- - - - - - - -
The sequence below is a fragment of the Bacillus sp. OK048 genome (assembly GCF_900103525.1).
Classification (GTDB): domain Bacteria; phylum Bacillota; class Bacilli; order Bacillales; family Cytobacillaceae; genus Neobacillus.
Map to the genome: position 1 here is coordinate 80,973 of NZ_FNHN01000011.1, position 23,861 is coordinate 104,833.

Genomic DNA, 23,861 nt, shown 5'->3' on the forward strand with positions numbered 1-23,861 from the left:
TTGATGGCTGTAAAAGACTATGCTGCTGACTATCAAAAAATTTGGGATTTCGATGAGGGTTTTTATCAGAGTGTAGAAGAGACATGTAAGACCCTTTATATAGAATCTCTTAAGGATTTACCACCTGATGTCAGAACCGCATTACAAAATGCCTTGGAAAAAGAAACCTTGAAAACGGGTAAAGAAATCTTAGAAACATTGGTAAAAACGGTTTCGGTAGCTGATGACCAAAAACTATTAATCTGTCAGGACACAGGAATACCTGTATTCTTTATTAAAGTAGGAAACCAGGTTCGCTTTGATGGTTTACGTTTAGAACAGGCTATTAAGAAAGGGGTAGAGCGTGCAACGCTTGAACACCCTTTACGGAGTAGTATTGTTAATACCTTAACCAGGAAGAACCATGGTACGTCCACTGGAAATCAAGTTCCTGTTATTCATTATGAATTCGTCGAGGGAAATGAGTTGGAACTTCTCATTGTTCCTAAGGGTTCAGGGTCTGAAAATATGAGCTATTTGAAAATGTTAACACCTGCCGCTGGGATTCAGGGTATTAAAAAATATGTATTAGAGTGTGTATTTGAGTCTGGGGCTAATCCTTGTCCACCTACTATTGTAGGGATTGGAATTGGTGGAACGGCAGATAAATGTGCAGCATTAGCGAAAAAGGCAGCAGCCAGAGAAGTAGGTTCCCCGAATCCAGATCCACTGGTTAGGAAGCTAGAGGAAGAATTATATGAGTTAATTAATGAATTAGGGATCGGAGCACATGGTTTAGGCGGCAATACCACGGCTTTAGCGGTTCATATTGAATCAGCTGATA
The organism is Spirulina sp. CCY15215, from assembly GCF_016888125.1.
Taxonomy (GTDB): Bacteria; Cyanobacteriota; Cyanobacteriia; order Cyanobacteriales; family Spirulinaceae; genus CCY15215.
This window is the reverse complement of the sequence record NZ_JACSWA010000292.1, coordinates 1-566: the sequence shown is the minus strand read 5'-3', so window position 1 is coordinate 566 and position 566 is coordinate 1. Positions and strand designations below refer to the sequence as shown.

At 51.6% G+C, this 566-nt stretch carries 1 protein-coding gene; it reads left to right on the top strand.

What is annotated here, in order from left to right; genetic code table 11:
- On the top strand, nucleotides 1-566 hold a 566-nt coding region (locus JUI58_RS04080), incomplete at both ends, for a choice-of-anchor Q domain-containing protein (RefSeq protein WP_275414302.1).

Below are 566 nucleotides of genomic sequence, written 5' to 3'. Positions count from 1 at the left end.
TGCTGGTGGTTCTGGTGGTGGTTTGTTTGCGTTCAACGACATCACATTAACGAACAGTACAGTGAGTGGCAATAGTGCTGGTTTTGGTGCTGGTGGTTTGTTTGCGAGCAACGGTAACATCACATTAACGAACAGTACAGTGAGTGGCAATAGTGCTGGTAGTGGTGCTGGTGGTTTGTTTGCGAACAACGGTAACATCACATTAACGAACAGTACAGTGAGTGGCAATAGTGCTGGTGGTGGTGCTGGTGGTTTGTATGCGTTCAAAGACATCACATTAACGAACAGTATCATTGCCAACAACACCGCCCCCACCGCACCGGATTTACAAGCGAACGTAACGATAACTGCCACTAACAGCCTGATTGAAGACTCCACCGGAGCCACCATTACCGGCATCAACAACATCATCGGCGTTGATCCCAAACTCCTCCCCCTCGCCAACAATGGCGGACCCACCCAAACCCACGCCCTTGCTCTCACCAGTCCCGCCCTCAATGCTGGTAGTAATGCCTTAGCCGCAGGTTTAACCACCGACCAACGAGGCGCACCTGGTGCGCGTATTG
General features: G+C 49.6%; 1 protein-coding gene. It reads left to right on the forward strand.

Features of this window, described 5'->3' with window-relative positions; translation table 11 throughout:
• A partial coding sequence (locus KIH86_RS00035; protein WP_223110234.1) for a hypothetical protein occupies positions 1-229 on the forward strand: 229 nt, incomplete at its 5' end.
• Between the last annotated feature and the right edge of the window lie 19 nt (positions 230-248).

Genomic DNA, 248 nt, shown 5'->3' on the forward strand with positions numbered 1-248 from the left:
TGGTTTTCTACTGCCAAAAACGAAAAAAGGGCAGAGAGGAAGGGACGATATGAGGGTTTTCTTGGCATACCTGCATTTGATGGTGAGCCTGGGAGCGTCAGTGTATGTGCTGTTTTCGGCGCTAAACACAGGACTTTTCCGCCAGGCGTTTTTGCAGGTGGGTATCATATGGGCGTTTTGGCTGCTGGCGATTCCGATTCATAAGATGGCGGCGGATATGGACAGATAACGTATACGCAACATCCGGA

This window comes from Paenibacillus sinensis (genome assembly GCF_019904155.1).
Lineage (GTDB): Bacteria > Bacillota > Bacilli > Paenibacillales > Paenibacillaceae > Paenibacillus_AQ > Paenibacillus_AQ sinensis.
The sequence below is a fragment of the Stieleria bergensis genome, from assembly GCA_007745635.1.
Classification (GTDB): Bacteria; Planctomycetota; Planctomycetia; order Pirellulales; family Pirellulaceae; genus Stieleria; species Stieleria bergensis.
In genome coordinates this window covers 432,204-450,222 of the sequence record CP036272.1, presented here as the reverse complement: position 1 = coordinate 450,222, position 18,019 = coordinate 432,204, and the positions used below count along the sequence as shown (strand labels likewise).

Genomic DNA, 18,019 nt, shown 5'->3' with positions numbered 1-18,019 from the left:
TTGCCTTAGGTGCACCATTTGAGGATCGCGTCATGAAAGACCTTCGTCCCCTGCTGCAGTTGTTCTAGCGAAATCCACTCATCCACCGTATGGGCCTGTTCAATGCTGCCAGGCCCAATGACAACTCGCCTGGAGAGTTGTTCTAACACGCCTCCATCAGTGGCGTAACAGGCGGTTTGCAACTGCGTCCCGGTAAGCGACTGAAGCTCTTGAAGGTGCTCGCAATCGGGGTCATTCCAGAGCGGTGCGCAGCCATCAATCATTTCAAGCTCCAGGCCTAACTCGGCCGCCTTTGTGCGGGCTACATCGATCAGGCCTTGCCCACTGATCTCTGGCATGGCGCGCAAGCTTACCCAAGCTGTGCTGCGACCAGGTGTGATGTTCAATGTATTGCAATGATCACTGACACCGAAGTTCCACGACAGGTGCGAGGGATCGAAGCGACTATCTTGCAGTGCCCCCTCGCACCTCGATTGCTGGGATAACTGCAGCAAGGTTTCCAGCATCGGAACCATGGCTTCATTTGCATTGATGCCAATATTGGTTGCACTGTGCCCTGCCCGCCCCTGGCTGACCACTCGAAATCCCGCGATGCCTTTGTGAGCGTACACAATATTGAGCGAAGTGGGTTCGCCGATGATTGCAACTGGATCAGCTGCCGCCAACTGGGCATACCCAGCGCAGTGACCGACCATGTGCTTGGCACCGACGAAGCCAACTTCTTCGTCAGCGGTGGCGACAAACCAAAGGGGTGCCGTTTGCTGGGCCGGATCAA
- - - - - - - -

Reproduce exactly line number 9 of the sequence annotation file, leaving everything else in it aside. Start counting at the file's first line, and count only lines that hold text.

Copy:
At 51.6% G+C, this 566-nt stretch carries 1 protein-coding gene; it reads left to right on the top strand.